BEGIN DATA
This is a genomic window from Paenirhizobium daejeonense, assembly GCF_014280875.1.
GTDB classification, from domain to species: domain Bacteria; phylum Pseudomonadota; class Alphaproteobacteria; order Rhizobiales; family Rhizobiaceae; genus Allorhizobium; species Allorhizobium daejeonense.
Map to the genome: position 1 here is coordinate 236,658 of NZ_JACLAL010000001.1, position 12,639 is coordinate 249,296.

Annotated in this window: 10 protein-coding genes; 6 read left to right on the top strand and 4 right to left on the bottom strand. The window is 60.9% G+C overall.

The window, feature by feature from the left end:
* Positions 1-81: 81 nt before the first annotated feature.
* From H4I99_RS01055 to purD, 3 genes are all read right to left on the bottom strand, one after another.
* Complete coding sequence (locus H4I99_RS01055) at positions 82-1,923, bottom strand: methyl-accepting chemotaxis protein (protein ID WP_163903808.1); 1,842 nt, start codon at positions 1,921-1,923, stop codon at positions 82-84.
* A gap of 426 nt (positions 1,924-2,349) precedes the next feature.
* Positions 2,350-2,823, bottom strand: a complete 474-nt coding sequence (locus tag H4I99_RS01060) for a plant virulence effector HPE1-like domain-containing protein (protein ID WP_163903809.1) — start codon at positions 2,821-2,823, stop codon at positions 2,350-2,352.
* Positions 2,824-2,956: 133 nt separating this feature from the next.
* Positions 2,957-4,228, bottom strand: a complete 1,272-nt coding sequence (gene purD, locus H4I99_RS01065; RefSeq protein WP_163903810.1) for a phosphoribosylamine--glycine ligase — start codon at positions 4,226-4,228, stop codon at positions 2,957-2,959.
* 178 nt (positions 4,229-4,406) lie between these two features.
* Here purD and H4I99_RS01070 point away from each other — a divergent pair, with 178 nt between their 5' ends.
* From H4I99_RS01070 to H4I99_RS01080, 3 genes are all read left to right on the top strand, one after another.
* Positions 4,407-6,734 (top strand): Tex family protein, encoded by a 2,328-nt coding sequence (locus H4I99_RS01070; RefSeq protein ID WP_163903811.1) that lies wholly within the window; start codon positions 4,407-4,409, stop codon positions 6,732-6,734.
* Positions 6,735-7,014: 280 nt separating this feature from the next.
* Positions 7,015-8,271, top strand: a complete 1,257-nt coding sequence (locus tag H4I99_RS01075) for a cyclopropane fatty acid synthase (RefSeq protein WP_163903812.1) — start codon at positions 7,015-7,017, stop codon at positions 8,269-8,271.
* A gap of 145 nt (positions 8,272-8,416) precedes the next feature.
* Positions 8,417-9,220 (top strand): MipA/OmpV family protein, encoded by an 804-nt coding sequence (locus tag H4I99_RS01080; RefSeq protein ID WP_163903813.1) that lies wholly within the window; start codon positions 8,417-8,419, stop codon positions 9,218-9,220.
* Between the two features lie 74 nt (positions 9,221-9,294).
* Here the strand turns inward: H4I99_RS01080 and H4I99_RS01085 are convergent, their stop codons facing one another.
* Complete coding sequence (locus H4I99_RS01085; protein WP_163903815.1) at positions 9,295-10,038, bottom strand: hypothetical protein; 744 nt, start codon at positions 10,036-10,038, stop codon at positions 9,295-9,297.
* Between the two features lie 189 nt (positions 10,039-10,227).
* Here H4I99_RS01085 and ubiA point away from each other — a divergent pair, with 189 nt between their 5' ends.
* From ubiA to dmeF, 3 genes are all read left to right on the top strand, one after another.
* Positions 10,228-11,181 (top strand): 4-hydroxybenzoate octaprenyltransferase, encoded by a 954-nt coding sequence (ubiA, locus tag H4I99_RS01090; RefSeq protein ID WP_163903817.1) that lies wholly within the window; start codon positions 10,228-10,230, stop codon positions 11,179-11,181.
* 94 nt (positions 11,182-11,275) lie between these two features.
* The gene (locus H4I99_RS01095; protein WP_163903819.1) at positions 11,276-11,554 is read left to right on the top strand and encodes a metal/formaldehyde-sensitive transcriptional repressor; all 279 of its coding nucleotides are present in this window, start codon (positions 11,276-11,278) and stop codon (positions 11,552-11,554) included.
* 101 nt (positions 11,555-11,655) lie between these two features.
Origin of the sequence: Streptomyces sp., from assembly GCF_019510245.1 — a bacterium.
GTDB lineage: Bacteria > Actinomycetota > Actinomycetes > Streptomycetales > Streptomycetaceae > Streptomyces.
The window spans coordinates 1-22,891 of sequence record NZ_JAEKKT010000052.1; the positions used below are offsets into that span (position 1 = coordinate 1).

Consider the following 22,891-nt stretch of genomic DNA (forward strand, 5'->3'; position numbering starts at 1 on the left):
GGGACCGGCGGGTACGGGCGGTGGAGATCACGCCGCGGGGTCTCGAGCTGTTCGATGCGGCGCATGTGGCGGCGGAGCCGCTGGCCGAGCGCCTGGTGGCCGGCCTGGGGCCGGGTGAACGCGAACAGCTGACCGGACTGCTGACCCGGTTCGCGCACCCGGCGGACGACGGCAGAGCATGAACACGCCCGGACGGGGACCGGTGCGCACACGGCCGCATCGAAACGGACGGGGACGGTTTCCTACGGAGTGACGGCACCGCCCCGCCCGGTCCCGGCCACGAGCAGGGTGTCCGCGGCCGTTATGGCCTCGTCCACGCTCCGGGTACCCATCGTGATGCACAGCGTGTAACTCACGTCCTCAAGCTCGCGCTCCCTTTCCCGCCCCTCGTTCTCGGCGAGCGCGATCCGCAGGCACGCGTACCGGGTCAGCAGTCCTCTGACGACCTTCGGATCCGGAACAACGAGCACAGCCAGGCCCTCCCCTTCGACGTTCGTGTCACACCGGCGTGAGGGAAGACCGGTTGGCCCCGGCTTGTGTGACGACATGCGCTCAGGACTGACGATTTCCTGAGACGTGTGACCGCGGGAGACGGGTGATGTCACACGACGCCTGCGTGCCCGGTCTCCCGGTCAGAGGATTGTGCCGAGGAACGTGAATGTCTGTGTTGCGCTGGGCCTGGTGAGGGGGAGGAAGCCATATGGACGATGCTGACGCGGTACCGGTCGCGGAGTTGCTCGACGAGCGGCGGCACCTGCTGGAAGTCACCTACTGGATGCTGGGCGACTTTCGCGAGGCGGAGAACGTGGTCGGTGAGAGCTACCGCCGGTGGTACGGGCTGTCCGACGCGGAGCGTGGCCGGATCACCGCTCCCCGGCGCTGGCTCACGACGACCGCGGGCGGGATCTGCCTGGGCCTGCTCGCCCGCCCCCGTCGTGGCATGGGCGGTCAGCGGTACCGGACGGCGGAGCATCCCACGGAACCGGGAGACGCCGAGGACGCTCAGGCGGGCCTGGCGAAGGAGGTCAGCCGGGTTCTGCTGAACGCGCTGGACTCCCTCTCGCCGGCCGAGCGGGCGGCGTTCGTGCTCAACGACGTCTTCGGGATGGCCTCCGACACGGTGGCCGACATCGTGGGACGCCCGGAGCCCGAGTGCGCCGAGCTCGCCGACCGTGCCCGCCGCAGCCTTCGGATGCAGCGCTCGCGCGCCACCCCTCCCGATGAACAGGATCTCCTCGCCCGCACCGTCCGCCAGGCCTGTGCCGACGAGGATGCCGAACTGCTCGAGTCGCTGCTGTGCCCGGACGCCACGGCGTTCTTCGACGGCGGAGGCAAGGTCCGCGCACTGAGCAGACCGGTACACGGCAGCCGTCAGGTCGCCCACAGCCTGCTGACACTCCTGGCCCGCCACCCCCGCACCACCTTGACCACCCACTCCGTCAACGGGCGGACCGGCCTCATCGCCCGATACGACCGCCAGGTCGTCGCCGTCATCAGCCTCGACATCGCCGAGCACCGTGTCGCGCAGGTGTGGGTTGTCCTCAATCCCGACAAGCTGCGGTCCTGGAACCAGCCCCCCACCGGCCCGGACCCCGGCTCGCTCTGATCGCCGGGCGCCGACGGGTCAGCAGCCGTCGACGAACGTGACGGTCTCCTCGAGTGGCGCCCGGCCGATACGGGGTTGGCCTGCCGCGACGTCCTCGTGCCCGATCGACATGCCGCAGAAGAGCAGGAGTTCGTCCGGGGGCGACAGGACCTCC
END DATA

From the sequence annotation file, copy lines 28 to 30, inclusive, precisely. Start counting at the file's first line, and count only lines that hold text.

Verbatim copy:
* 94 nt (positions 11,182-11,275) lie between these two features.
* The gene (locus H4I99_RS01095; protein WP_163903819.1) at positions 11,276-11,554 is read left to right on the top strand and encodes a metal/formaldehyde-sensitive transcriptional repressor; all 279 of its coding nucleotides are present in this window, start codon (positions 11,276-11,278) and stop codon (positions 11,552-11,554) included.
* 101 nt (positions 11,555-11,655) lie between these two features.